"The Bridgeport Police Department has high standards for officer sensitivity especially in matters involving the death of a family member," he added. "It is an unacceptable failure if policies were not followed. To the families, friends and all who care about the human decency that should be shown in these situations in this case by members of the Bridgeport Police Department, I am very sorry."
The police department declined to comment on the two cases, citing the internal investigations.
"As this has become a personnel matter, the department has no additional statement," said Scott Appleby, director of the city's office of emergency management.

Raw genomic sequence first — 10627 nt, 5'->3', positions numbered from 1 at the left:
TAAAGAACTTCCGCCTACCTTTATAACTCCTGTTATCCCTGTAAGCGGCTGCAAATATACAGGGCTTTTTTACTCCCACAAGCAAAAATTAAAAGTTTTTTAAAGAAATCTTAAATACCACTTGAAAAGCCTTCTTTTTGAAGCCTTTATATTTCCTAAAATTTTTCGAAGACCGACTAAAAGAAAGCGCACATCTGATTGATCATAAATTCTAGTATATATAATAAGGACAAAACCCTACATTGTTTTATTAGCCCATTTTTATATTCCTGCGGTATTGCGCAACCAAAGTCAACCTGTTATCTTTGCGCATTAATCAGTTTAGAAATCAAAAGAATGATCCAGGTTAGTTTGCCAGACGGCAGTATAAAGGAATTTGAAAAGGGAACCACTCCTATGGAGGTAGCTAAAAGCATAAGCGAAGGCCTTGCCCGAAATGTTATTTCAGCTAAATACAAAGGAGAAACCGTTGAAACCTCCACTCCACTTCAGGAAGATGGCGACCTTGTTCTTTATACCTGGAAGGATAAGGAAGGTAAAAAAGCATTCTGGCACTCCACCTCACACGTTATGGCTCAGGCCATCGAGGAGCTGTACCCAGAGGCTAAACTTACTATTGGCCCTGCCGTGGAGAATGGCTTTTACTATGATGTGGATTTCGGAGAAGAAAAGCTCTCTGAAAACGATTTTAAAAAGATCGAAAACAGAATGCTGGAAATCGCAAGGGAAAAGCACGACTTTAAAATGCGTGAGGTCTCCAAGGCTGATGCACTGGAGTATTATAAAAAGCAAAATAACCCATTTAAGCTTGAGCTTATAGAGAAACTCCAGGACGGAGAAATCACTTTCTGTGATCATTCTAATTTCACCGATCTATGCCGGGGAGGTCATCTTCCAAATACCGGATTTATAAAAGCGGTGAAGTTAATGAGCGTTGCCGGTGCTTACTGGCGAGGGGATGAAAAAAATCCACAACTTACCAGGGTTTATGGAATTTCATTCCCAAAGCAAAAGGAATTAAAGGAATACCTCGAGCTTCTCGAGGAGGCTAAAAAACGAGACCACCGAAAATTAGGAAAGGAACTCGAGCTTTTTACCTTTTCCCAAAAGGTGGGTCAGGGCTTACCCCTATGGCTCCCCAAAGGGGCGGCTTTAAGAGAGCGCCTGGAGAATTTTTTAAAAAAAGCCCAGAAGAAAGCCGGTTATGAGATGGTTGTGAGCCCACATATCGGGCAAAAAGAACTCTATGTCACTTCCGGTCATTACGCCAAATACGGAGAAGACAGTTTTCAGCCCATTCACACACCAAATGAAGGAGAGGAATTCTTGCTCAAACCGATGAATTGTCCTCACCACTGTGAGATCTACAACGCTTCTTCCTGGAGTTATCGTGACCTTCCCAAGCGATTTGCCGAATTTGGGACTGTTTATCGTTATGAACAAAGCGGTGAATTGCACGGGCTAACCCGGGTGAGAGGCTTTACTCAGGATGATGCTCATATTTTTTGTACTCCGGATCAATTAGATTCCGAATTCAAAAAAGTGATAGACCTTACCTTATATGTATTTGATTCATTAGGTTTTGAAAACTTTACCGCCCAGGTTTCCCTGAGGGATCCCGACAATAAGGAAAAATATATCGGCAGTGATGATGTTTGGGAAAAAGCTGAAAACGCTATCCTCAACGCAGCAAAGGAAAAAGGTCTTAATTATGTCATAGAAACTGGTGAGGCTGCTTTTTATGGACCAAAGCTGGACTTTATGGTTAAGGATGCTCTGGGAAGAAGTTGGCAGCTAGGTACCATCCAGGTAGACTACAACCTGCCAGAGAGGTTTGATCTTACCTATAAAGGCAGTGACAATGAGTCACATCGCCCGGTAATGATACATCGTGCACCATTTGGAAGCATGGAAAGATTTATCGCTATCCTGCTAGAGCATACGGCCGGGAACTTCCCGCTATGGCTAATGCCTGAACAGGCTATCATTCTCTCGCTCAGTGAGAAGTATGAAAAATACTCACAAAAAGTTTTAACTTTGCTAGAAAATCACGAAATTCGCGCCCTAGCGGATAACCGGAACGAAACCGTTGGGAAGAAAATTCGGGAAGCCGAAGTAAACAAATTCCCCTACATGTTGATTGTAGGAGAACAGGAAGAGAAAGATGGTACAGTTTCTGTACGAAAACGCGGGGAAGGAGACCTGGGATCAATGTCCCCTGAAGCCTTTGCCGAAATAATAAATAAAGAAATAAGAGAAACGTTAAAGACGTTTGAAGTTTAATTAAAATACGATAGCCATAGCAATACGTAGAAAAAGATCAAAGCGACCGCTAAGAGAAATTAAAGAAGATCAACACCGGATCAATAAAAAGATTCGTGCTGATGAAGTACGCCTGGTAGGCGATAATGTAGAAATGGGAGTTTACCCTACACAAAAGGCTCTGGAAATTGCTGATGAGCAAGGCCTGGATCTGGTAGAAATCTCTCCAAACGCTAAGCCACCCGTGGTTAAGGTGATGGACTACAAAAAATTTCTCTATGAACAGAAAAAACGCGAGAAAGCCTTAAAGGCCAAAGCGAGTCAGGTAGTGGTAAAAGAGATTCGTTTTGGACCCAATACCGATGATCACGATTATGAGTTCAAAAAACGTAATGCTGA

Lauren Smith-Fields' family has slammed police for their handling of the case
The department has faced mounting criticism for its handling of the investigation into the death of Smith-Fields, a 23-year-old college student who was found dead in her apartment after spending the night with a man she had met on a dating app.
Smith-Fields' family says they learned of her death not from police, but from a note her landlord left on her apartment door when they came by after she didn't return their calls.
They also accuse the police of failing to process potentially key pieces of evidence — like bloody sheets, a used condom and a pill — on the scene, refusing to interview her date (who called for help after he says he found her unresponsive in bed) and being similarly dismissive in subsequent phone calls from her concerned loved ones.